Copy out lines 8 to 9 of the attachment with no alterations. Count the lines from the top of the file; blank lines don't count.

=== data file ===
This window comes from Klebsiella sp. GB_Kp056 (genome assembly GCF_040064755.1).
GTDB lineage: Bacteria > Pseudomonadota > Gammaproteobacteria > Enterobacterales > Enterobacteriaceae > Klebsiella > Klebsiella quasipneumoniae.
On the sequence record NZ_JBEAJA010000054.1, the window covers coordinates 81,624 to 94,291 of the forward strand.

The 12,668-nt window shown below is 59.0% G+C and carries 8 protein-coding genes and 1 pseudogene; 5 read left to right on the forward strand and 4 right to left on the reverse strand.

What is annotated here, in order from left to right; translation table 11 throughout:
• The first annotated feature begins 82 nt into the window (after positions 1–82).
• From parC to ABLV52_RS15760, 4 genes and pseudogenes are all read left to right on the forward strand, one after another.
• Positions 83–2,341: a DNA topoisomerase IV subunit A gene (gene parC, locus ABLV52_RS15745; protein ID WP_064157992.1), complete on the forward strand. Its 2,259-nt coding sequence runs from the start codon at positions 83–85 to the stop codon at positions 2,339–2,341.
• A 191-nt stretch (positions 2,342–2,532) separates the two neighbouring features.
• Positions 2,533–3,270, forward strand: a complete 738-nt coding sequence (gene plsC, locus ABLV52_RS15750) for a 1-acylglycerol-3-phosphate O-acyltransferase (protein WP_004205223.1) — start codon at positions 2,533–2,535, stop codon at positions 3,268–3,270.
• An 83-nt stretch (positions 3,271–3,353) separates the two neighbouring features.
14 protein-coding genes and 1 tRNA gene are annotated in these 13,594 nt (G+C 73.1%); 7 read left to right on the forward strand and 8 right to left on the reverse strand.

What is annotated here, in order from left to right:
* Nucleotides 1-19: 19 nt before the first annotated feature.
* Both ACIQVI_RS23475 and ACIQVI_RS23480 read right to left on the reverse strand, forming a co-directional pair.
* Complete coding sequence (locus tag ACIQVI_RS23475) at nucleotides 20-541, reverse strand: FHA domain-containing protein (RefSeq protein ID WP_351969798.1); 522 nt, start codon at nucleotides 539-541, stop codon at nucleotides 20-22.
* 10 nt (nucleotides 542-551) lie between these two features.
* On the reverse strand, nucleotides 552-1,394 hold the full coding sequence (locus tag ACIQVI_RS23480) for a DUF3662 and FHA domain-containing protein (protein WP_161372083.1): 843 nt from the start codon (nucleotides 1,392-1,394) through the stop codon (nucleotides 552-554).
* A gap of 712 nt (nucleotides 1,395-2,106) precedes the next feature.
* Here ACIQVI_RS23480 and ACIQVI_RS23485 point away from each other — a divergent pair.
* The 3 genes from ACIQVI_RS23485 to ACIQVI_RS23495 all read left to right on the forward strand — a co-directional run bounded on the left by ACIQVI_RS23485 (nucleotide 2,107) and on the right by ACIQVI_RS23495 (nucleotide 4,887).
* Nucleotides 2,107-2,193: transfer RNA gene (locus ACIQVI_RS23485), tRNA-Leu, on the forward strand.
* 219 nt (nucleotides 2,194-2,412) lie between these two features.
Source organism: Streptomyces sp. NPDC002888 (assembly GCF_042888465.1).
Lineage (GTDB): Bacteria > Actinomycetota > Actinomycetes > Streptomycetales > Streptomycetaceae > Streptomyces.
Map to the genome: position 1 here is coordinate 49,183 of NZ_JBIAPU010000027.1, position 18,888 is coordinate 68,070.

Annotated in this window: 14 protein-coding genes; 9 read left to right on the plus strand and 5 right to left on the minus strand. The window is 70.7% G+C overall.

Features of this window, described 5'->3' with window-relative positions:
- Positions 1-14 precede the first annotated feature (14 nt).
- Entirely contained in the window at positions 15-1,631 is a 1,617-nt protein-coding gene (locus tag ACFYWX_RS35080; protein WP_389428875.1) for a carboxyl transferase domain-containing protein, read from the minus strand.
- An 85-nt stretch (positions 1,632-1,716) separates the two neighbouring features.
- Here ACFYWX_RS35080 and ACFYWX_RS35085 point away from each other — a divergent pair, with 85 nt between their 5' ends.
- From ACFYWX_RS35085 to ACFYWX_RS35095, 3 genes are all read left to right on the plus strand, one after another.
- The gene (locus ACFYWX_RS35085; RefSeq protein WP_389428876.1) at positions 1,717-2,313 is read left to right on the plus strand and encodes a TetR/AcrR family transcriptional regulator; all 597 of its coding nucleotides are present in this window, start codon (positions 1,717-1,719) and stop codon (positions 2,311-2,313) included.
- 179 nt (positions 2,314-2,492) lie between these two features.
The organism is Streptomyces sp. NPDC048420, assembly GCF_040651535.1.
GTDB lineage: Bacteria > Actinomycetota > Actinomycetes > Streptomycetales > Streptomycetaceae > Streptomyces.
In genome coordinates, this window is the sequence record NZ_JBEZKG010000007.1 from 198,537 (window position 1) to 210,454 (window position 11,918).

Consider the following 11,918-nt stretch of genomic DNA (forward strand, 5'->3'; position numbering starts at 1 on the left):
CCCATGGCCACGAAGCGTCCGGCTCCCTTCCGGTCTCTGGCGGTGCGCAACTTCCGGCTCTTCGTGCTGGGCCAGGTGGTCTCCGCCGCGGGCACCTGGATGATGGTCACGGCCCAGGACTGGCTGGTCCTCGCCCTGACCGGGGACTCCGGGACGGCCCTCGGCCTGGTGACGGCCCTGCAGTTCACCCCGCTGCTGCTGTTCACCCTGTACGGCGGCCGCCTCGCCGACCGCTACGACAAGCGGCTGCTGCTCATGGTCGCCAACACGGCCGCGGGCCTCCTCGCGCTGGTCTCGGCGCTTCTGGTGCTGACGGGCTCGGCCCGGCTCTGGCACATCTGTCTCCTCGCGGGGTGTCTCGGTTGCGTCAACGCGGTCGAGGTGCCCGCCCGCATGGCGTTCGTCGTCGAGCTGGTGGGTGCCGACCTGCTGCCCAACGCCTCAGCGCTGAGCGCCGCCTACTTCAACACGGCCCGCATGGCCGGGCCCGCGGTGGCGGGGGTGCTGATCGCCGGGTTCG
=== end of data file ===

• Positions 83–2,341: a DNA topoisomerase IV subunit A gene (gene parC, locus ABLV52_RS15745; protein ID WP_064157992.1), complete on the forward strand. Its 2,259-nt coding sequence runs from the start codon at positions 83–85 to the stop codon at positions 2,339–2,341.
• A 191-nt stretch (positions 2,342–2,532) separates the two neighbouring features.